Felder Rushing: Southern landscapes, kitchens indelibly connected to African continent
Can we take a few moments this month to celebrate how dearly our Mississippi gardens and shared cultural heritage are influenced and enriched by plants native to Africa?
We should. From garden variety to high-end, Southern landscapes and kitchens are indelibly connected to floral and culinary traditions from Earth’s second largest continent. It’s a hugely diverse land whose climate runs the gamut from hot, wet tropical rain forests bordered by vast savannas to mountains, large deserts, and the mild Mediterranean type weather found on both the southern and northern tips.
And over the centuries, its highly distinct native flora has been spread far and wide, including to Mississippi, as kitchen, garden, and indoors treasures, and agricultural crops.
Many are herbaceous perennials and bulbs, but quite a few are not able to tolerate our winters so are grown as annuals planted from seed, or as favored potted specimen to be dragged indoors during cold weather.
We would certainly suffer without some – coffee, sorghum, and cotton come to mind – while many more have become Southern staples; what Southern cook could do without blackeye peas or okra? And how many of us are aware that one of the original ingredients in Coca-Cola was the kola nut, a mild stimulant from West Africa?
Still, whether grown for food, flavoring, medicines, fiber, or ornamentals, all were brought here by sailors, explorers, settlers, and eager horticulturists – and some by slaves. A few plants came with incredible stories, such as how soon after African violets were “discovered” only in 1892 by European explorers in Tanga, eastern Africa, stolen leaf cuttings were smuggled nefariously by an infamous florist from England to America.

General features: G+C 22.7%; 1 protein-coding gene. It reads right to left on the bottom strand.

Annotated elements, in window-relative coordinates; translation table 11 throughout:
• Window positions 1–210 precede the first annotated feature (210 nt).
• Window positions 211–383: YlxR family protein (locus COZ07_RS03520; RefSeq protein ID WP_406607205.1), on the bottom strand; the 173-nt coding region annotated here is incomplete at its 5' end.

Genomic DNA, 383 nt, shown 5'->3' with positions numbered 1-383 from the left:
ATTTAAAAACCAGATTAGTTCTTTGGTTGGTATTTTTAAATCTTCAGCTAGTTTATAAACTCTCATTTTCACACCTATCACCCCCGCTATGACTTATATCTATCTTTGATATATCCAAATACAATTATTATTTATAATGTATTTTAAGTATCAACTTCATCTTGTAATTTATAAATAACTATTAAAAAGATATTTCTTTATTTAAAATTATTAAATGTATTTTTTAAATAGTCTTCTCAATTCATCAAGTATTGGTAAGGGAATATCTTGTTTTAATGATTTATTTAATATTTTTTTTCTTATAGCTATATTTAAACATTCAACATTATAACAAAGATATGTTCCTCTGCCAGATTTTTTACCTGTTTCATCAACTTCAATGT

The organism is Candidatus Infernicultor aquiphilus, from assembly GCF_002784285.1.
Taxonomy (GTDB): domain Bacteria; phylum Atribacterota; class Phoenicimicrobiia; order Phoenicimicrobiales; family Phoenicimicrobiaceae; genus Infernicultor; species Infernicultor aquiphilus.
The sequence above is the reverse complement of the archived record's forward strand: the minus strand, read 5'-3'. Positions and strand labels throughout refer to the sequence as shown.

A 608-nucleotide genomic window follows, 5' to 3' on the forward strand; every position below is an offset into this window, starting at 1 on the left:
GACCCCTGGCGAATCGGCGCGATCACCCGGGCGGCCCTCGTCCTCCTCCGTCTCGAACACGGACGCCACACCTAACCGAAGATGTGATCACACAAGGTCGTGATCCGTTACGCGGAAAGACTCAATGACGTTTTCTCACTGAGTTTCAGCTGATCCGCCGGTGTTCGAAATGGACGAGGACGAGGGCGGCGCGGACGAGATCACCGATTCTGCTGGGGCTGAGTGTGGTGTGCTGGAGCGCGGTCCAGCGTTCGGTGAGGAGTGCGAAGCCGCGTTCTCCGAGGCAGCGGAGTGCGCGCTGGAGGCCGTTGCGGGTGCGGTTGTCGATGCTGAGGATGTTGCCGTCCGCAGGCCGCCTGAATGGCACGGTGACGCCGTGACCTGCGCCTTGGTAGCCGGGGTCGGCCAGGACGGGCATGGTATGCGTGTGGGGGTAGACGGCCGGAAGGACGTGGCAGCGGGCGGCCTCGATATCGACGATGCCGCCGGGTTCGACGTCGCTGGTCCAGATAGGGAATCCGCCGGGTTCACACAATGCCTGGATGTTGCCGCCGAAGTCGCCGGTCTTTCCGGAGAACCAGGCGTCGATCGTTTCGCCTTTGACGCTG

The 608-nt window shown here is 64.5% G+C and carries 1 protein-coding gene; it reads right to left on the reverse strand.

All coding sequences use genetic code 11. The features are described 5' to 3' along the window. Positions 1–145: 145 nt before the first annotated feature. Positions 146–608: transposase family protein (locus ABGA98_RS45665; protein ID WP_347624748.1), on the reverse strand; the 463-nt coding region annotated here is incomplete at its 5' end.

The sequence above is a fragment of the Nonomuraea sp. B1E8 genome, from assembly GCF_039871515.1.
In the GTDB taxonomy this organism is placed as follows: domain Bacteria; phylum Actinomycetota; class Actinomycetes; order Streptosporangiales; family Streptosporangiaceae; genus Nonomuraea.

Surely some of the following are in your garden or on your plate:
Starting with those we plant every spring as annuals, a few flowers include periwinkle from Madagascar, gomphrena (bachelor buttons or globe amaranth), Celosia (prince’s feather, cockscomb), Impatiens, Pentas, bottle gourd, castor bean, blackeyed Susan vine, and Joseph’s coat.
Most of us grow mainstay edibles from Africa, ranging from the aforementioned okra and blackeyed peas to okra, watermelon, muskmelon, carrots, yams, and hyacinth bean. And who can resist preserves made from figs? I also love the ornamental cassava from my great-grandmother’s garden which I grow as an ornamental but, if push came to shove, I could make both a cooking starch and tapioca.
Though some need occasional protection from hard freezes, my garden features several herbaceous African perennials. Think Gladiolus, umbrella sedge, Algerian ivy, gerbera daisy, Agapanthus, amaryllis, Plumbago, holly fern, Crocosmia, society garlic, Oxalis, some types of Gardenias, and the indestructible milk and wine Crinum.
And though I wish I could grow award-winning African violets like my grandmother did, my touch is too coarse for delicate things in need of regular care. So my all-time favorite tropical African potted plants, mostly too tender to leave outside but which can live for decades when dragged indoors every winter, have to be very durable and withstand neglect. They include Aloes, croton, Sansevieria (snake plant or mother-in-law tongue), asparagus ferns, airplane or spider plant, geraniums, fiddle-leaf fig, ribbon and corn plants and other Dracaenas, areca palm, pencil cactus and other Euphorbias, and the uber-exotic bird of paradise.
And these are just the ones I grow myself. Though all are all but universally enjoyed and passed around from gardener to gardener – perhaps our oft-fractured communities’ easiest cross-culture connection – there are many more.
Main thing is, today’s Mississippi flower and food garden’s history wouldn’t have the same Southern sense of place without these favorites from the continent of Africa. Can we give up some heartfelt appreciation?
Felder Rushing is a Mississippi author, columnist, and host of the “Gestalt Gardener” on MPB Think Radio. Email gardening questions to email@example.com.
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